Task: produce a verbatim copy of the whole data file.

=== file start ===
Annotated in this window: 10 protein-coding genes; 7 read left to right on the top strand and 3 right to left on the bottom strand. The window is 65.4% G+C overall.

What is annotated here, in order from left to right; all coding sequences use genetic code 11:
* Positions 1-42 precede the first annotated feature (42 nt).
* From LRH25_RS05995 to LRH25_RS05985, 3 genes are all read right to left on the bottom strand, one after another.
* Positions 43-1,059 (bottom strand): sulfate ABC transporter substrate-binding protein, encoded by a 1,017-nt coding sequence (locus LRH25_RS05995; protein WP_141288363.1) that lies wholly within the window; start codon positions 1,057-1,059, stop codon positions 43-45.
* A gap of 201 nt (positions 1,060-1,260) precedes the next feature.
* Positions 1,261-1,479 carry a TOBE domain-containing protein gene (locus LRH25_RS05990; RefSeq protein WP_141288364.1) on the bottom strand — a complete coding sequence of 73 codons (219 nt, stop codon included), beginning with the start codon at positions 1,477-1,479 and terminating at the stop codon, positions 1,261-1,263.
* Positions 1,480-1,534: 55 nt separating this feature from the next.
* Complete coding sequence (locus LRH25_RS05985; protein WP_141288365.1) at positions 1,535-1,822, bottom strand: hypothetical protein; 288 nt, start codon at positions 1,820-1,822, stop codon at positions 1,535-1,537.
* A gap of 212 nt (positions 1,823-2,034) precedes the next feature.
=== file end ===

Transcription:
Annotated in this window: 10 protein-coding genes; 7 read left to right on the top strand and 3 right to left on the bottom strand. The window is 65.4% G+C overall.

What is annotated here, in order from left to right; all coding sequences use genetic code 11:
* Positions 1-42 precede the first annotated feature (42 nt).
* From LRH25_RS05995 to LRH25_RS05985, 3 genes are all read right to left on the bottom strand, one after another.
* Positions 43-1,059 (bottom strand): sulfate ABC transporter substrate-binding protein, encoded by a 1,017-nt coding sequence (locus LRH25_RS05995; protein WP_141288363.1) that lies wholly within the window; start codon positions 1,057-1,059, stop codon positions 43-45.
* A gap of 201 nt (positions 1,060-1,260) precedes the next feature.
* Positions 1,261-1,479 carry a TOBE domain-containing protein gene (locus LRH25_RS05990; RefSeq protein WP_141288364.1) on the bottom strand — a complete coding sequence of 73 codons (219 nt, stop codon included), beginning with the start codon at positions 1,477-1,479 and terminating at the stop codon, positions 1,261-1,263.
* Positions 1,480-1,534: 55 nt separating this feature from the next.
* Complete coding sequence (locus LRH25_RS05985; protein WP_141288365.1) at positions 1,535-1,822, bottom strand: hypothetical protein; 288 nt, start codon at positions 1,820-1,822, stop codon at positions 1,535-1,537.
* A gap of 212 nt (positions 1,823-2,034) precedes the next feature.